Donald Trump’s meteoric ascent to the White House will be a hot topic, much talked about across social media, over coffee and dinners. Most of the predictions had lined up against him. His opponent was the experienced Hillary Clinton, who had support of most of the established media houses, Wall Street executives, even endorsements from candidates from Trump’s Republican Party. In any other day, Clinton would have expected to win against a man who had made open statements that were misogynistic, racist, even had a string of controversies against him.
What went wrong for Hillary Clinton?
If one widens their scope of vision, one will see that this phenomenon is not isolated, but it was foreshadowed by the rise of the “strongman” nationalist leaders in other parts of the world. The strongman is the tough-talking, aggressive, hawkish and often not scared to articulate sentiments that would be considered politically incorrect but voicing and acknowledging growing concerns. If we are to understand broadly the situation of the world in economy and security, we would see that Donald Trump was a logical culmination of the growing chain.
The world economy is still shaky and jobs in many developed and developing economies are low. Terrorism is rampant, now even spreading to areas previously untouched like France and Belgium with gradual mushrooming of sleeper cells and lone wolves. It is entirely possible that a subconscious fear psychosis set in and thus, it made many gravitate towards the leader that appeals to baser instincts for safety. This, unfortunately, also manifested as an anti-immigrant, anti-Muslim vibe which was often subtle but often overt as well. Brexit vote saw its signs.
Coupled with this was the growing, even open distrust of the “liberal media”, which was increasingly seen as in cahoots with the establishment and oblivious to the grassroots, and often seen utterly insensitive to the plight of the middle and the lower middle class. The media was increasingly seen with hostile eyes, channels like NDTV and CNN in their respective countries invoked hostility with their reportage, often seen as biased and anti-majority sentiment while pandering to the minorities and enforcing political correctness.
The trust deficit between the media and the growing disillusioned massed caused sense of alienation and the fear of being neglected en masse. Thus, the leader that seemed promising, who would “shake things up” and bring down the establishment and the media’s ivory tower attracted massive following.
The cases for Narendra Modi and Donald Trump, in this context, would not seem very different. As a Prime Ministerial candidate, Modi was seen as the saviour coming from outside Lutyens’ Delhi to save India. Donald Trump, too was seen in similar light.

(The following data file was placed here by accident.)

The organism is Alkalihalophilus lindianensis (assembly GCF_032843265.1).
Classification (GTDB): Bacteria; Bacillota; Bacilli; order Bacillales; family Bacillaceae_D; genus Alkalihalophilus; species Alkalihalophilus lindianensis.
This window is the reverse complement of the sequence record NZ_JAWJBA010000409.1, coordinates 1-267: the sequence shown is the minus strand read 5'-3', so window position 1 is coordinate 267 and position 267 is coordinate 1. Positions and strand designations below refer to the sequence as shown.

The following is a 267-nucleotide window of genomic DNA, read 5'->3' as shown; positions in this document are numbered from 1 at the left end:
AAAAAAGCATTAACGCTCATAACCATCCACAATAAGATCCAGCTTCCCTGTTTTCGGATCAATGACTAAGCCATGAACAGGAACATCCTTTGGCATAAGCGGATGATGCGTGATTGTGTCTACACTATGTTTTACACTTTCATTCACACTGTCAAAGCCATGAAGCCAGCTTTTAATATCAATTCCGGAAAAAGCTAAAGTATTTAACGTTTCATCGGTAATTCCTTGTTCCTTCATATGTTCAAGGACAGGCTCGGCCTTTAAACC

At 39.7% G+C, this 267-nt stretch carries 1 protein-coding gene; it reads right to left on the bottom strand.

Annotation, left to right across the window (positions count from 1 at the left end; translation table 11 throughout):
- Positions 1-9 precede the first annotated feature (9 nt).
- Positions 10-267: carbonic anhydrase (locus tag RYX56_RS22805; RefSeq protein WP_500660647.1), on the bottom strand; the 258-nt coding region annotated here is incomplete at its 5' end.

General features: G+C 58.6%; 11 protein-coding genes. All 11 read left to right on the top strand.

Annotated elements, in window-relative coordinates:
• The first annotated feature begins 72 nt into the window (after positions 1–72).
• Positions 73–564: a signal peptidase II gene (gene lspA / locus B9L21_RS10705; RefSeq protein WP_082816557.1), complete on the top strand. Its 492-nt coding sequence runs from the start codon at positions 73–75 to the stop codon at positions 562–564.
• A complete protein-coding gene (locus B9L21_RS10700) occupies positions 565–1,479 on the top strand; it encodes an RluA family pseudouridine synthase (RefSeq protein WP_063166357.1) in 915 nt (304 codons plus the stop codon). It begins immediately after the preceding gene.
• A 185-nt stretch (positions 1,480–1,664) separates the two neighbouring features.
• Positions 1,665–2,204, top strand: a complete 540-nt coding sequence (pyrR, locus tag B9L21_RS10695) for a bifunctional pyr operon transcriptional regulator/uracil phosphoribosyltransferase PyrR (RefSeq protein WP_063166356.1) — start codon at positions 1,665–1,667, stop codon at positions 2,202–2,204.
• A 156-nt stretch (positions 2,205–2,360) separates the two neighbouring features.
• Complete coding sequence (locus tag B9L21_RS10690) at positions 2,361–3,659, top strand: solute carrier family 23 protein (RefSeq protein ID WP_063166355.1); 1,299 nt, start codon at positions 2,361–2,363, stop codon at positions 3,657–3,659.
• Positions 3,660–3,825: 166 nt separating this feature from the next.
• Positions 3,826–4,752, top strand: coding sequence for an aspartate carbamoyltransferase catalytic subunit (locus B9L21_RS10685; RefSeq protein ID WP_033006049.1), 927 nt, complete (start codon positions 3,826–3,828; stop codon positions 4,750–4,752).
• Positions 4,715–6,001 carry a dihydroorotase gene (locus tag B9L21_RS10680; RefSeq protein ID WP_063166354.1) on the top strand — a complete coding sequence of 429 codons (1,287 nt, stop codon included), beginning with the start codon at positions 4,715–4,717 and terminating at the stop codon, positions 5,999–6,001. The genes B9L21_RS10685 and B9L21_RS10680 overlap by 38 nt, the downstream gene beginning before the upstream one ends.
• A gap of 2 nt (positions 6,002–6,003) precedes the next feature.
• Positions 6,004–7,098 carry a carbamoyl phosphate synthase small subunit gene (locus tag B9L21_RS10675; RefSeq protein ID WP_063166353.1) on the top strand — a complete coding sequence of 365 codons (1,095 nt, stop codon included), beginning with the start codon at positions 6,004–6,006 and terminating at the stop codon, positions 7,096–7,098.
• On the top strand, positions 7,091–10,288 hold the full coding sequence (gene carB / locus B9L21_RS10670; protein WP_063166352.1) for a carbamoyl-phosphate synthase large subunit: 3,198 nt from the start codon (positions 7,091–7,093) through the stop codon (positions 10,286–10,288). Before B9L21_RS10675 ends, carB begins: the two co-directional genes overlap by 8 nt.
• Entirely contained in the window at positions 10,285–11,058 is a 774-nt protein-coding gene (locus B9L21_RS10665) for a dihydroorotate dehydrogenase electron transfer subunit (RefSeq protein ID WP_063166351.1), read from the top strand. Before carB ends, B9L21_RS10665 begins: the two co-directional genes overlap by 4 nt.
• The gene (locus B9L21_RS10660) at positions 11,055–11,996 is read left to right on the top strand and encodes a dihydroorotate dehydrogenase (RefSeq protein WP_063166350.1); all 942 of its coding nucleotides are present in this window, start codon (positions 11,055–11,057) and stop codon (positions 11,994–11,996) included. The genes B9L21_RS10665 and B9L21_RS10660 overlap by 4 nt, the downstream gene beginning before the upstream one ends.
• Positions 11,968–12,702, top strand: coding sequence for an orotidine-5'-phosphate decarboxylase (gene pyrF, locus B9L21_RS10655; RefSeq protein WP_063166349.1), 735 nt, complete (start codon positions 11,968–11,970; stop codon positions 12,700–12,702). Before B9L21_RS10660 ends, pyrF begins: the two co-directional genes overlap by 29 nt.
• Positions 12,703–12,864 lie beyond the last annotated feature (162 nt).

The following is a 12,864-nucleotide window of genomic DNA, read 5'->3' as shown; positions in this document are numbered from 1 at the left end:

Another trait that attracted was charismatic leadership, built around their tendency to talk tough and promise impactful action in a stagnating system. Rodrigo Duterte built his campaign around strict action against drug dealers and drug addicts, didn’t hesitate to use crude language in building the tough image.
It isn’t necessary that the strongman would sweep power in an election or would be anti-establishment. What is necessary is that the leader is seen to rise up to a difficult challenge and often build cult-like followings, obliterating entrenched corrupt politicians from their positions of privilege.
Recep Tayyip Erdogan, the current President of Turkey is under increasing criticism for his growing authoritarian actions, became the public hero for thwarting a coup and is now enforcing a mass crackdown across Turkey on journalists, scholars, military officers, etc. that are considered undesirable by the regime, coupled with the tough action on the Kurdish insurgents and negotiating tough against European Union in the refugee crisis and acting on Turkey’s interests in the Syrian Civil War. Putin too, has massive support because he could project Russia as a world power by his actions in Syria.
Strongmen aren’t identical in their characteristics. They have slightly different approaches, but in their country’s respective political ecosystem, their party is increasingly hinging on them - Modi, Putin, Netanyahu, Xi Jinping, Erdogan, Duterte and now Trump.
Thus, it is not a matter of surprise that large voters decided to throw their support behind the strongman in their hope.
For those who have read philosophy or political theory might know about Thomas Hobbes’ Leviathan, an all-powerful sovereign that holds people in awe as their protector. The very image of the Leviathan on the cover of the book is the giant crowned figure, towering over the landscape holding the sword and the crosier, symbols of power. It seems that many people across different countries, found their best hopes in their Leviathan.